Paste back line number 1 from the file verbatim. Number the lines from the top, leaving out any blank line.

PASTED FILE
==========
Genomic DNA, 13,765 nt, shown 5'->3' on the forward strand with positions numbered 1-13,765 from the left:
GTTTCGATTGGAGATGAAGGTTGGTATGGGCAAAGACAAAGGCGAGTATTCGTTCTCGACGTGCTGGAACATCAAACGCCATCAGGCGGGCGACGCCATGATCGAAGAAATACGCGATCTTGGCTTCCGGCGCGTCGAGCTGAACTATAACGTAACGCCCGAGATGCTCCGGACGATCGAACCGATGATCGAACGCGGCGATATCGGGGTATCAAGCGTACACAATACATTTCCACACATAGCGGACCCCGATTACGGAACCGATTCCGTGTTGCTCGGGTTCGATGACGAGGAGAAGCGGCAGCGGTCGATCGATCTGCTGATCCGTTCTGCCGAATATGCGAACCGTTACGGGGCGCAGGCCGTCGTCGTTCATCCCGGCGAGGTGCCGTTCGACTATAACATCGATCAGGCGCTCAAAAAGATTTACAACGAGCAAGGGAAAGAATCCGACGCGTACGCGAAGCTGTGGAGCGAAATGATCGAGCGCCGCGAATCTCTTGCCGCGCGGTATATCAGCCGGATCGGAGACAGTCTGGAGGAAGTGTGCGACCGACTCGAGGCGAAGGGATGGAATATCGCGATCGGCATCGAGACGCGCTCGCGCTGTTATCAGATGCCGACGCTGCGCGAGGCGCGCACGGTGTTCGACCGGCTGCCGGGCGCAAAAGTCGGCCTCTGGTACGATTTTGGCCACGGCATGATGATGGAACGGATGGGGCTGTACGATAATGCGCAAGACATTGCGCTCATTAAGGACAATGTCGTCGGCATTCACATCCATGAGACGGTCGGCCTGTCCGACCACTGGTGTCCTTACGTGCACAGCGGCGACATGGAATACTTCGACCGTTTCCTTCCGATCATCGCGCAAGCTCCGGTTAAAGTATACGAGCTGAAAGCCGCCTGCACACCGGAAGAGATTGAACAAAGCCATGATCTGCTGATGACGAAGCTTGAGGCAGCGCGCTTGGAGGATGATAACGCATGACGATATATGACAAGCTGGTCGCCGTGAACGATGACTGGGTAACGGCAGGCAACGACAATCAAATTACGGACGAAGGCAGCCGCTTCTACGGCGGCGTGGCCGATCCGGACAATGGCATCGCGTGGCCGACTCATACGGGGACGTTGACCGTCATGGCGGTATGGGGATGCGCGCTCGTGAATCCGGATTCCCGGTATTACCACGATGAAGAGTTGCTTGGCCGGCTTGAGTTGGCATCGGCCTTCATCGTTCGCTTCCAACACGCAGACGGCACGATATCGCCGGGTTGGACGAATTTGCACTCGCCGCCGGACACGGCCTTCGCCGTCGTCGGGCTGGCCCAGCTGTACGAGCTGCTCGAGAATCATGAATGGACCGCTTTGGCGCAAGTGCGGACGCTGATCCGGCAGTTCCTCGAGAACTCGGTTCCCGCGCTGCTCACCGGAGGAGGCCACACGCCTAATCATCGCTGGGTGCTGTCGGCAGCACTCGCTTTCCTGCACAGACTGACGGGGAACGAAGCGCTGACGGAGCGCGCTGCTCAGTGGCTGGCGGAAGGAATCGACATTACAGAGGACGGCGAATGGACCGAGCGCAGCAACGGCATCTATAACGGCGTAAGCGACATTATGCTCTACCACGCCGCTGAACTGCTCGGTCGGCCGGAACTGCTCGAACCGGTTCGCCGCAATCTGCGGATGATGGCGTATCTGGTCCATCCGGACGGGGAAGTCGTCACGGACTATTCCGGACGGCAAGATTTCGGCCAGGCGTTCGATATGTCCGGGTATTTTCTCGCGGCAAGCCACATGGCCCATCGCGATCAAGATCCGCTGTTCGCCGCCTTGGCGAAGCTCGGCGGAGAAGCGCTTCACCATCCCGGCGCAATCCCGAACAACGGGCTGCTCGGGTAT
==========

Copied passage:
Genomic DNA, 13,765 nt, shown 5'->3' on the forward strand with positions numbered 1-13,765 from the left: